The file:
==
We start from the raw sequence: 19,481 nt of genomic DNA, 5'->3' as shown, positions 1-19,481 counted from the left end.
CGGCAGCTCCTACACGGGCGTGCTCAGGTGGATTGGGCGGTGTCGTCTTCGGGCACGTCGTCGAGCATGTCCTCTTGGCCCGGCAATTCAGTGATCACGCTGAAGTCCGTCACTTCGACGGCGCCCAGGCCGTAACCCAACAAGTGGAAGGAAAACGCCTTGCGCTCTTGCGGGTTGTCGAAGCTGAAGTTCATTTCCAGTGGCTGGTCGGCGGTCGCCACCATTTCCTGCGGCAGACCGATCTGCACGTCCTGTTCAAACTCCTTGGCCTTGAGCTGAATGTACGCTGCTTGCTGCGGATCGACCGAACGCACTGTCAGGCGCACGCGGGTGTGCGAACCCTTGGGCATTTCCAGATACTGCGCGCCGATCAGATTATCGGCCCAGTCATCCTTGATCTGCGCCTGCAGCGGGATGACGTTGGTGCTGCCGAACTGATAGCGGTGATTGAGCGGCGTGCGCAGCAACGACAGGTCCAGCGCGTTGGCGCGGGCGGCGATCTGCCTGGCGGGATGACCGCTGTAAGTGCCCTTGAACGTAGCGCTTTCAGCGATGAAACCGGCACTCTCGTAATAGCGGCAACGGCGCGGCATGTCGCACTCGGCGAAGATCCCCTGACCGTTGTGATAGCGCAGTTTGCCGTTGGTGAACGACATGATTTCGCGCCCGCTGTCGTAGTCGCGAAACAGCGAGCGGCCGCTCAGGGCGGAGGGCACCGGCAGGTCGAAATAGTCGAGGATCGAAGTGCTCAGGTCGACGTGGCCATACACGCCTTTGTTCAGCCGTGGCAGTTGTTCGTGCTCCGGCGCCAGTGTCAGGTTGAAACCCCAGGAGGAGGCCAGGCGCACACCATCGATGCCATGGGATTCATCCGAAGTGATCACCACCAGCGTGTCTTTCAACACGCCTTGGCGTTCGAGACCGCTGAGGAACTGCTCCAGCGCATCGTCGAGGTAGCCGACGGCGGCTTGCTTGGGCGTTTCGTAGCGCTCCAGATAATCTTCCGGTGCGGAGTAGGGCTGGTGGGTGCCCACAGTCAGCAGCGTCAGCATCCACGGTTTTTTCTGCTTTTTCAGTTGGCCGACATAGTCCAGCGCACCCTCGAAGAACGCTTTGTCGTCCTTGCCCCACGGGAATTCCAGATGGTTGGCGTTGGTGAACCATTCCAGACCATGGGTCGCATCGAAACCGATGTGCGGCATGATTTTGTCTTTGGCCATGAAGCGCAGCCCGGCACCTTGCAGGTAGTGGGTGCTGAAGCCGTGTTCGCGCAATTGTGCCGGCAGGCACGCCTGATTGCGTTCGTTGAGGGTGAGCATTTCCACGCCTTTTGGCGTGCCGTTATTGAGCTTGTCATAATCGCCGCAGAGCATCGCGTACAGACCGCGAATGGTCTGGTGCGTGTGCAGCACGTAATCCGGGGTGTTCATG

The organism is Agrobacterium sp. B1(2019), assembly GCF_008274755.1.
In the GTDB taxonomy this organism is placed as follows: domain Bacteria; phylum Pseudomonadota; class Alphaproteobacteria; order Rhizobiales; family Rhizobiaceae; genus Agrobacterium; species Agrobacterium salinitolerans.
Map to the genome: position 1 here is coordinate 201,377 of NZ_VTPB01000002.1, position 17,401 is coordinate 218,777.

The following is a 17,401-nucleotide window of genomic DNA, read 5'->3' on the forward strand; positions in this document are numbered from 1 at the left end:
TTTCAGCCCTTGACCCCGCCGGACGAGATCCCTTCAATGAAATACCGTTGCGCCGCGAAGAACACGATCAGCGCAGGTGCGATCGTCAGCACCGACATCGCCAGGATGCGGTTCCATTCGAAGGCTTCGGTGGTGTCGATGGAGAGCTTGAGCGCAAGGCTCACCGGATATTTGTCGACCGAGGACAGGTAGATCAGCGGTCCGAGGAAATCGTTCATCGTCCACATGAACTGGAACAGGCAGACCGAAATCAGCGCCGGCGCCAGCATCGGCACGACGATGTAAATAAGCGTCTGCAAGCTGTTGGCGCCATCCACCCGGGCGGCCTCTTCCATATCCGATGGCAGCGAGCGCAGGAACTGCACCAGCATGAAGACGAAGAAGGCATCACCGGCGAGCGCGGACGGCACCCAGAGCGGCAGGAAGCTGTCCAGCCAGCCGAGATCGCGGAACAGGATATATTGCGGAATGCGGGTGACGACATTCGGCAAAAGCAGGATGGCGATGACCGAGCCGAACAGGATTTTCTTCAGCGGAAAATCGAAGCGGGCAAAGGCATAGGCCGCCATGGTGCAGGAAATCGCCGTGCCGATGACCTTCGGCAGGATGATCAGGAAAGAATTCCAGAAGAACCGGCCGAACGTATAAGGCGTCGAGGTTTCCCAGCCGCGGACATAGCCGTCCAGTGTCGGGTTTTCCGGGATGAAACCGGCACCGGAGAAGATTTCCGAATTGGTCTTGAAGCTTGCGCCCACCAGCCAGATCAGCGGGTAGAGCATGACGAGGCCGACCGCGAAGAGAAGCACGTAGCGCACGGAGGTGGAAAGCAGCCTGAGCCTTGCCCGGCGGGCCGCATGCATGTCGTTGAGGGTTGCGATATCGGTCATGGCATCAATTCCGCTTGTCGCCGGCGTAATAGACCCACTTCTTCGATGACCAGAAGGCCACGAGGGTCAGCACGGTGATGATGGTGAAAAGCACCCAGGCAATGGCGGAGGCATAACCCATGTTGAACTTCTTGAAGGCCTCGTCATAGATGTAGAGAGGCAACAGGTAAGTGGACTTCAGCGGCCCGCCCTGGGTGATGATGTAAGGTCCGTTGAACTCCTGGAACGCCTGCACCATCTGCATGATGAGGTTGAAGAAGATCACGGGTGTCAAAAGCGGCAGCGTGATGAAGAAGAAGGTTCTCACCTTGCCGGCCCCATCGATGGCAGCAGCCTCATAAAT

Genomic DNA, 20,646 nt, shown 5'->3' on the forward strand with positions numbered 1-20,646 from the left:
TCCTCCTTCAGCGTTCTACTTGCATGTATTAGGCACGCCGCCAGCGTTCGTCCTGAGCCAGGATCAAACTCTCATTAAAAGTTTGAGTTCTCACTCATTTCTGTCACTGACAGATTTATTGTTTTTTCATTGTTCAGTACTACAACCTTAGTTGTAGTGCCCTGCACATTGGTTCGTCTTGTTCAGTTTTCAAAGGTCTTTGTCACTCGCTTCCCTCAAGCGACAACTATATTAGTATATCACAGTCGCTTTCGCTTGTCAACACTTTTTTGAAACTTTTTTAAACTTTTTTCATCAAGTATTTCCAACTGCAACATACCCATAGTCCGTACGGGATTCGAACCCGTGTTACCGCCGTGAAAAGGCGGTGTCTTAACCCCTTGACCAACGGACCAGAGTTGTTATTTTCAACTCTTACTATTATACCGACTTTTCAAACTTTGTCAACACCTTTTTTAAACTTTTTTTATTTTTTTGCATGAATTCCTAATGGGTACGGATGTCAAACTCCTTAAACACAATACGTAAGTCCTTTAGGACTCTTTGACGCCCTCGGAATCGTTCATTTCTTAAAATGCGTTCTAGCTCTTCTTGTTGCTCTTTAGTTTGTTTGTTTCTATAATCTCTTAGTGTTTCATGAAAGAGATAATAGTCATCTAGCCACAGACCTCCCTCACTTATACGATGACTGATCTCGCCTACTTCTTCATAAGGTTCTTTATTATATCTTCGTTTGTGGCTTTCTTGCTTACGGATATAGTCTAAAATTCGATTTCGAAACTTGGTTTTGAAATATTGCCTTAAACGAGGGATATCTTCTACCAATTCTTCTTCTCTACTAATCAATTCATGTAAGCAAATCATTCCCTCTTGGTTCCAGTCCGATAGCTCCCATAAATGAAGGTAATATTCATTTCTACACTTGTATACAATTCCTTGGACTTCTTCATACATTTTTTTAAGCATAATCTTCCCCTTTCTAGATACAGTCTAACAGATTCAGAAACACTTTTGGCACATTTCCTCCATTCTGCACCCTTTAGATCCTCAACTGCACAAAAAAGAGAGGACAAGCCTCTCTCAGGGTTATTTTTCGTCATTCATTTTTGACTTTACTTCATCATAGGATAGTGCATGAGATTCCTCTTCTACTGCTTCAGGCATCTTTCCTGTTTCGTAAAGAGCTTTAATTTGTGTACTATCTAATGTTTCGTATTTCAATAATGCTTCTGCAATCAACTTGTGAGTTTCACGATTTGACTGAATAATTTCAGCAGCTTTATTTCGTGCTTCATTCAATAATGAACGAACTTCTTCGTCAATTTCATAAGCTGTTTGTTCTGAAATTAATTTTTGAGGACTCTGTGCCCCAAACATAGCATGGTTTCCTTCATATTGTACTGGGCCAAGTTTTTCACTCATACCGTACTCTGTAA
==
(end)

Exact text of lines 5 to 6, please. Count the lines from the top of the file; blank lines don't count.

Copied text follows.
Map to the genome: position 1 here is coordinate 201,377 of NZ_VTPB01000002.1, position 17,401 is coordinate 218,777.

The following is a 17,401-nucleotide window of genomic DNA, read 5'->3' on the forward strand; positions in this document are numbered from 1 at the left end: